Given these observations, the increasing presence of known SARS-CoV-2 variants in Canada, and the urgent need to monitor the emergence of new variants, CIHR is planning a rapid research response to address this issue. Between now and the end of March 2021, CIHR will make targeted investments into Canadian research on SARS-CoV-2 variants. Specific areas of interest include the biological characterization of emerging SARS-CoV-2 variants to inform clinical management and evolving public health initiatives, and to provide critical, time-sensitive understanding of emerging variants to inform therapeutic and public health strategies.  These investments will also enable the assessment, in near real-time, of both the immune response to emerging variants and immune escape from existing vaccines and thus will serve to provide decision makers with rapid guidance regarding drug therapy, vaccine effectiveness, and other public health strategies.

To inform this response, CIHR has undertaken rapid but comprehensive consultations. This includes deliberations from the working group of experts convened by the WHO R&D BluePrint team, a focused consultation regarding research needs and gaps with pre-eminent Canadian researchers with deep expertise spanning a broad range of disciplines critical to the characterization of the variants, feedback from the broader community of researchers in this area and the CIHR Science Council.

Moving forward, CIHR will invest up to $25M to fund three complementary initiatives. The funding provided for these initiatives is new from the Government of Canada and not taken from any existing CIHR initiatives (e.g., the Project Grant Program).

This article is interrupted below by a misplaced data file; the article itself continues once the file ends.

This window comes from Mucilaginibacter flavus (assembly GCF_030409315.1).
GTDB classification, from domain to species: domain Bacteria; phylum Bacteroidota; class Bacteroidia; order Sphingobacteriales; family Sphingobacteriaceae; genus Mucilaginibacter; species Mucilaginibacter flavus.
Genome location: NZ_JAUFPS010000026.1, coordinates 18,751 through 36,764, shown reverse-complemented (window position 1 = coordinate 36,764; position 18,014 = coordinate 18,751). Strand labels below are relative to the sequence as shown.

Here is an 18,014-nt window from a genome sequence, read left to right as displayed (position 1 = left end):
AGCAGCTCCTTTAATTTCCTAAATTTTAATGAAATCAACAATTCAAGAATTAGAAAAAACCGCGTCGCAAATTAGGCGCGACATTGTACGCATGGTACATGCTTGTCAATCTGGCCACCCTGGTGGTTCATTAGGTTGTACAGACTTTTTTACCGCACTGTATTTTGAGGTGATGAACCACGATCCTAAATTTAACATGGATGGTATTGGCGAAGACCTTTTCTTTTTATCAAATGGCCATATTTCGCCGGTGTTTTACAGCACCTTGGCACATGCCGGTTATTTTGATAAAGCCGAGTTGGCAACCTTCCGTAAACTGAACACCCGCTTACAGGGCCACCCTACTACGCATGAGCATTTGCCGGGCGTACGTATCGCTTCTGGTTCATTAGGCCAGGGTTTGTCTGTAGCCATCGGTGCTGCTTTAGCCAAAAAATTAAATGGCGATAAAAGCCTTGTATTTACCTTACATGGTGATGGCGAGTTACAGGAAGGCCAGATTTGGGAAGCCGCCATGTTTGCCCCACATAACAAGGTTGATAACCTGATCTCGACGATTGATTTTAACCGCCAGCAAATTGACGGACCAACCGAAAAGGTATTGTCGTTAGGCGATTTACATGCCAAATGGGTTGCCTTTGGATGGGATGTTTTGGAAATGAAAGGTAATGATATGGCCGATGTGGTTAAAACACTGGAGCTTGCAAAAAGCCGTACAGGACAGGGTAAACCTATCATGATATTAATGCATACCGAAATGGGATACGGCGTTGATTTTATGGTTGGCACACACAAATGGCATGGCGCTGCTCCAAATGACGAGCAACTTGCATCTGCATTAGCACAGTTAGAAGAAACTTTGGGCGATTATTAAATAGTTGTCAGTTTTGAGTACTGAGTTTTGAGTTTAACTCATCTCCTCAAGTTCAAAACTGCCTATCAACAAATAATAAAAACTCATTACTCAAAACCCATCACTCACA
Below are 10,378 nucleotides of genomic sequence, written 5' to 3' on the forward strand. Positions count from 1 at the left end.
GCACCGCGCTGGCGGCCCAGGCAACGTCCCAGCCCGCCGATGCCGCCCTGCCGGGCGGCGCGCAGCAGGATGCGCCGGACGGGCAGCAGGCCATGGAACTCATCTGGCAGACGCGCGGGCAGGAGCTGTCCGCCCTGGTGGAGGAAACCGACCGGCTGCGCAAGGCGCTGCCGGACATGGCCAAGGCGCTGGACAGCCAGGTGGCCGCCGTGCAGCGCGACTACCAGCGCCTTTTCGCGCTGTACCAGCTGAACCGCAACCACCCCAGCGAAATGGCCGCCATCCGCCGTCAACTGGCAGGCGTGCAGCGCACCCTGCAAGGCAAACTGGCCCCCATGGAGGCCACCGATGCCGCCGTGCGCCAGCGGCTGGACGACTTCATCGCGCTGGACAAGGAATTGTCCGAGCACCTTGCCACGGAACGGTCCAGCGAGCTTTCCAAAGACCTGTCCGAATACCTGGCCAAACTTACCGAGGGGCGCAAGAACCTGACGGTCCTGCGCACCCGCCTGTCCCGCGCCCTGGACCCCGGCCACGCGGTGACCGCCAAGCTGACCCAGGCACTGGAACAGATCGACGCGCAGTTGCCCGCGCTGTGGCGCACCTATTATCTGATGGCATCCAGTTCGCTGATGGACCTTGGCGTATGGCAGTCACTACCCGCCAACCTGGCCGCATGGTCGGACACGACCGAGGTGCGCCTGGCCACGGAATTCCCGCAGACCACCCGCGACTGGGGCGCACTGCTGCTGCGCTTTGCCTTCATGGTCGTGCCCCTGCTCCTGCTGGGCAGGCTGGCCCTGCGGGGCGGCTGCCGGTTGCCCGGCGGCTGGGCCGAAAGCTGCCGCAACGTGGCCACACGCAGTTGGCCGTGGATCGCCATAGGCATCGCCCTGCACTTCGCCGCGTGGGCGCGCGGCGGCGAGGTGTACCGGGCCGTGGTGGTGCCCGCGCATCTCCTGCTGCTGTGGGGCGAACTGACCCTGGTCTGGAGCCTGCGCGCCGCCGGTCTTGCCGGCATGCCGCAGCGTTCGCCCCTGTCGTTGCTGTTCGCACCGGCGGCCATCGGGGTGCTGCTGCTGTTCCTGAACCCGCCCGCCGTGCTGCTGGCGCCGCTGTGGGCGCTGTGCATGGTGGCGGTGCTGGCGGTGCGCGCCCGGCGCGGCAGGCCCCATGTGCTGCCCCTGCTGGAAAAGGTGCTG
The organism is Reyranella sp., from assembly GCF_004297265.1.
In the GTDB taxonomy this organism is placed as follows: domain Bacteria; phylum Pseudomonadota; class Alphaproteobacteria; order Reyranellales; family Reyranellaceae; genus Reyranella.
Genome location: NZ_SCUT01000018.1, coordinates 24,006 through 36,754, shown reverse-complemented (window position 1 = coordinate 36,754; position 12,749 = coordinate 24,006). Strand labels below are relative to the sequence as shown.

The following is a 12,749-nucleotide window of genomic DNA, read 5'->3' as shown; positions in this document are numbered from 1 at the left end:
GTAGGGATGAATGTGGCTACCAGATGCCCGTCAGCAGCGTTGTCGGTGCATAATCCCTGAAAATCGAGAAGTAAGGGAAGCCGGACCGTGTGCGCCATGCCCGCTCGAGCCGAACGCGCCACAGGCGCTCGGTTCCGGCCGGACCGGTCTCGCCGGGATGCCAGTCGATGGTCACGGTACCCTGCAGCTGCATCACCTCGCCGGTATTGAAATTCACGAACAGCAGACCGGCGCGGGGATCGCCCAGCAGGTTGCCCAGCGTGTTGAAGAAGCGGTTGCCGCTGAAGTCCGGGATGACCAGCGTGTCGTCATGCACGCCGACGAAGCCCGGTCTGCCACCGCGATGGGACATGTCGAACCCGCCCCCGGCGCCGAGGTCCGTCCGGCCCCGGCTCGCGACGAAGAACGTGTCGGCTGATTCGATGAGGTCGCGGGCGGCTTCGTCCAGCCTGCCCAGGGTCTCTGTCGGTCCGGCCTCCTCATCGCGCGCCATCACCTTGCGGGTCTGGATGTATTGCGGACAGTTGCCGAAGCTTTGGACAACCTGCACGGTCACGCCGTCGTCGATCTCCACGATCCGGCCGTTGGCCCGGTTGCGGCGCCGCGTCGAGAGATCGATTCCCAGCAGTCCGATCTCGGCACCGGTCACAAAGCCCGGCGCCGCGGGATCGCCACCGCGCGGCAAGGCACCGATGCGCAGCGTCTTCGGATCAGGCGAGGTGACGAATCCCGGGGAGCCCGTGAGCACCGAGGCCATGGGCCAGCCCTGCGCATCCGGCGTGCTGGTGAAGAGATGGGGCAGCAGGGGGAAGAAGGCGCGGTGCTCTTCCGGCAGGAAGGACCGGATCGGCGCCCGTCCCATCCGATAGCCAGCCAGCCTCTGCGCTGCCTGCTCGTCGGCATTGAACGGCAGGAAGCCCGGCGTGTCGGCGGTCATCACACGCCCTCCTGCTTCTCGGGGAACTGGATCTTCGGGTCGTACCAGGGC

Initiative 1: Supplementary funding for CIHR funded COVID-19 researchers studying variants

This funding opportunity will be launched within the next week and will provide two streams of supplementary funding for Nominated Principal Applicants (NPA) funded through one of CIHR’s previous rapid COVID-19 competitions with:

  • Stream 1: Up to $50,000 to accelerate research (relevant to any pillar/research area) related to emerging SARS-CoV-2 variants; and
  • Stream 2: Up to $100,000 to lead the formation of a SARS-CoV-2 variant network to begin coordinating and aligning work in this space. It is anticipated that the networks will span a broad range of research areas and may include, but are not limited to, in silico modelling, functional genomics, in vitro and in vivo characterization, immunological assessment, and health systems, public health and social policy impacts.

To be eligible for either stream, funded COVID-19 NPAs must show clear evidence of current work on SARS-CoV-2 variants or are able to rapidly incorporate the study of variants into their existing COVID-19 research to show impact within 3-6 months. This initiative is open to research from all areas of research. An NPA may submit an application to one of or both of the streams. The application process will consist of the development of a 2 page proposal and budget for stream 1 of funding and a 1 page proposal and budget for steam 2 of funding.